Herb’s Blog, Herbdate 22170 – 740:
One of the strangest and most annoying things to me is city people who move to the country and then whine about how much better they had it in the city. Several years ago I used to ride the bus with a twerpy little guy from Los Angeles who always had something negative to say. “Back in L.A., the buses were never this slow.” Or “They think they have crime here, back in L.A. the gangs…” “I couldn’t believe what I heard about an ambulance getting stuck in a snowdrift on a dirt road and they won’t get it out until Tuesday!”
Finally I couldn’t stand the guy anymore. We were usually the only ones on a certain part of the ride, and even if I sat in the back with my face toward the window and my nose in a book and didn’t answer, he would still grouse out loud. “Back in Los Angeles it never snowed and got cold like it does here.” And that was the day I turned around and said, “IF EVERYTHING WAS SO MUCH BETTER IN LOS ANGELES WHAT IN THE WORLD ARE YOU DOING HERE?!? GO BACK TO LOS ANGELES, ALREADY!!!” And yeah, I did use my “cap-locks voice” to say it. I was tired of it. And do you know what the guy told me? He actually said, “Oh I couldn’t stand the big city any more and moved here to get away from it all. I just didn’t expect it to be so small-town and rural here.”
But really, his problems are not as unique as you might think. He was actually part of a group of people that are migrating here to get away from the big city (And in my opinion ruining the place for the rest of us) and live the rustic, rugged life of the pioneers. Except that the people who settled out here did without a lot and still do without a lot. Now, just because you decided to honor us with your presence by moving here, doesn’t mean that we will necessarily appreciate the honor right away or even in your lifetime.
If you move somewhere that doesn’t have a paved road, it’s likely not going to be paved just for you any time soon. It may not have been paved since the first wagons pulled in here and likely never will be paved. This could mean a lot of dust in the summer and mud in the spring and fall. No, that road never gets plowed unless you belong to a property-owners organization and pay your dues in. Then it will depend on whether the guy that does it can get out of his yard.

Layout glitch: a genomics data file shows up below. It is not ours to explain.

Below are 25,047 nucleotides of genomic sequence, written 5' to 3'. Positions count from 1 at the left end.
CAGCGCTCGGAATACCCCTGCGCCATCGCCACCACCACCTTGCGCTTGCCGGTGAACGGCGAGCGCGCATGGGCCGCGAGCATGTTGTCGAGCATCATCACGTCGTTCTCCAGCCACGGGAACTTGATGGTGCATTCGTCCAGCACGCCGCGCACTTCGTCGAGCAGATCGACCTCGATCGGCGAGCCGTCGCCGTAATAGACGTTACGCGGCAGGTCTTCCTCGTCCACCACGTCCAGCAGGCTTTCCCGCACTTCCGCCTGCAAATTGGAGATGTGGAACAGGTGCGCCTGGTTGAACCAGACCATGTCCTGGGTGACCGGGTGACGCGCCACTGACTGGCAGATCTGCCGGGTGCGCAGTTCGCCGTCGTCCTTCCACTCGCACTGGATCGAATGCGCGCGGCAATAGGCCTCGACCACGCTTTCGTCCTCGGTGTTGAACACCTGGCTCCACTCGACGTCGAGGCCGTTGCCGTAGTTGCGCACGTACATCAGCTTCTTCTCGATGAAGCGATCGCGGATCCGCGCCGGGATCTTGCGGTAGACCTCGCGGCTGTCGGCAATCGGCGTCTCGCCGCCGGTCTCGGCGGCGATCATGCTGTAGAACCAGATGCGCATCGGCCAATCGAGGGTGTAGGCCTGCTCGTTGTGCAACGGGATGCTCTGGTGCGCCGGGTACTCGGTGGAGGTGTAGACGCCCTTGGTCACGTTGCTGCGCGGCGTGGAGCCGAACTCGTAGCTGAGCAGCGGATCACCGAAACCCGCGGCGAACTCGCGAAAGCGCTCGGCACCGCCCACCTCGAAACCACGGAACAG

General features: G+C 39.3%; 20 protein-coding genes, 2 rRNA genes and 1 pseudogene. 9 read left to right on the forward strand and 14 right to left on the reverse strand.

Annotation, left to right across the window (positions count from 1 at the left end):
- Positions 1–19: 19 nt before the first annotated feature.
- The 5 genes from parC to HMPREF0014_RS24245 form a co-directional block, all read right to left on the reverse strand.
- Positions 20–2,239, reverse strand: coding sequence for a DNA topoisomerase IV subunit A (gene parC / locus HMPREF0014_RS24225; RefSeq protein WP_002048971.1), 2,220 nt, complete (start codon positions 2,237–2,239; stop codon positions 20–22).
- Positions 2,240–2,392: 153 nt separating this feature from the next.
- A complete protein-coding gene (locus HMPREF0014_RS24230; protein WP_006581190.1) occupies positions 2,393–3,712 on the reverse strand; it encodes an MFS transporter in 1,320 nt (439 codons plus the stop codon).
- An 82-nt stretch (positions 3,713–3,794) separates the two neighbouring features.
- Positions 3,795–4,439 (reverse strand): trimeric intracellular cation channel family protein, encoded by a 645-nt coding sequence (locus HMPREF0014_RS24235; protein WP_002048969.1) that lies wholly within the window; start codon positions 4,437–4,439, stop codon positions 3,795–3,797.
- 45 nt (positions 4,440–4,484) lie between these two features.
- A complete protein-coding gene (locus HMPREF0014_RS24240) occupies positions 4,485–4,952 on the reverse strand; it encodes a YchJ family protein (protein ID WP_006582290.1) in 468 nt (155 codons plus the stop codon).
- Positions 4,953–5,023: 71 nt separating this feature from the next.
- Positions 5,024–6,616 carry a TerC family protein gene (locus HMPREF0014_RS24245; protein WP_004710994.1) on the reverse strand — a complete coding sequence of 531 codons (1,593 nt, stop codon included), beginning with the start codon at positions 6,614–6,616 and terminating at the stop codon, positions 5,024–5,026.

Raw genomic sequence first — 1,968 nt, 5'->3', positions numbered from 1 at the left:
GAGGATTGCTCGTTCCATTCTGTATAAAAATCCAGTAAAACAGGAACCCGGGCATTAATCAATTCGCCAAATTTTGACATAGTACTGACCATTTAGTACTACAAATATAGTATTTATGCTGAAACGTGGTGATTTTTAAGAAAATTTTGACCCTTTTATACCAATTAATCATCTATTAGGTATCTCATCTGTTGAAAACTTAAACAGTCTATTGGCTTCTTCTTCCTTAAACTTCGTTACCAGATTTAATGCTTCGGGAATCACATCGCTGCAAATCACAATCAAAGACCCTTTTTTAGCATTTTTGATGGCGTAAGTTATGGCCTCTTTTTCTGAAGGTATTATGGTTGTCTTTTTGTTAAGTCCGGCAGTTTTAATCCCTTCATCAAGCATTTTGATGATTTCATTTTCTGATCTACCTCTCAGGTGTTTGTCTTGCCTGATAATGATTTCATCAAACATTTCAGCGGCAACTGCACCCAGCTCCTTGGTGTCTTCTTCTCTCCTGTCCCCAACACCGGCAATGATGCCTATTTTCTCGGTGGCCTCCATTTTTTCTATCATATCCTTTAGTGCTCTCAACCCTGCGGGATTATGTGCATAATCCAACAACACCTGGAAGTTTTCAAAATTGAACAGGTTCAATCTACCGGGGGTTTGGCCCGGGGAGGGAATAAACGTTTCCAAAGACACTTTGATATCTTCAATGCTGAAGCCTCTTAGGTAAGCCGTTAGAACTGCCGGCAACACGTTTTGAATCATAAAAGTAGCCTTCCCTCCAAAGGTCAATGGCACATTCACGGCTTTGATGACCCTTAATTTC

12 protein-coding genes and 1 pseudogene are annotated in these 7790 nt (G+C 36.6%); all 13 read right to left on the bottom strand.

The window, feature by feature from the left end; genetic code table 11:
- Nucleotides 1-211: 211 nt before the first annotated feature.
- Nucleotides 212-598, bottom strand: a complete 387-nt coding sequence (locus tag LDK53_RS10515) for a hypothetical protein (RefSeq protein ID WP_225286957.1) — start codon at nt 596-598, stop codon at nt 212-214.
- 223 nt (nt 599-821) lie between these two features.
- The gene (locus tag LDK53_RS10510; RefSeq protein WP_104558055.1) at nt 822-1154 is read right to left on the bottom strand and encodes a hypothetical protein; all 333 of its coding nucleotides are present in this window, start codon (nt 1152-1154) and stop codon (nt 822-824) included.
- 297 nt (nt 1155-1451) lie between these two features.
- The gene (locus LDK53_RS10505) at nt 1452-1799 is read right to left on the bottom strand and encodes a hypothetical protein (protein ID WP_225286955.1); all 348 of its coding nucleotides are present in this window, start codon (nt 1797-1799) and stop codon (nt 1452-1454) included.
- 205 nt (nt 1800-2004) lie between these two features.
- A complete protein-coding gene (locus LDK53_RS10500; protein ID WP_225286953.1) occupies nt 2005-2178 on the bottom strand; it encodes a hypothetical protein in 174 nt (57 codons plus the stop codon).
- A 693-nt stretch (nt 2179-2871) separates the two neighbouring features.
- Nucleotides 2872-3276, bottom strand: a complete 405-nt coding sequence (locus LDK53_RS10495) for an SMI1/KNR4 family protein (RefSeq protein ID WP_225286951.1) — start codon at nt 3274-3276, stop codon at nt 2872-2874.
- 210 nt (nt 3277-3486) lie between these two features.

There are places in the mountains where phone service was still on a party-line until a few years ago and there are no cell phone towers. Water is pumped from a hole in the ground and if that hole runs dry you better say your prayers that you find another one. It can be a long and expensive process and I know people who live out on the plains who have to drive into town with a 400-gallon water tank and go to a special dispenser to buy water to take back home. Sewage is done by a septic or other system and in some areas, the system may be a little shed-like building out back.
Colorado is an open range state. Don’t know what that means? Maybe you aren’t ready to move here yet. If you don’t want cattle, sheep, or other livestock on your property, you are responsible to build a fence to keep them out. Also, if you hit one with your car, you are responsible to pay for it. Oh, and if you live in a farming area, the summer breeze will gently waft the smell of freshly mown hay to your nostrils as well as the smell of its byproducts. You will have to live with this. Also, farmers and ranchers often work around the clock and at all hours of the day and night.
And there is more. I live in a suburb near town and there is a family of bears that goes through people’s trash if it isn’t secured. I have had a bobcat in the yard as well as a fox. And deer, which are pretty to look at but will do damage to your landscaping. All I’m saying is that if you are thinking of moving, do some thinking, first.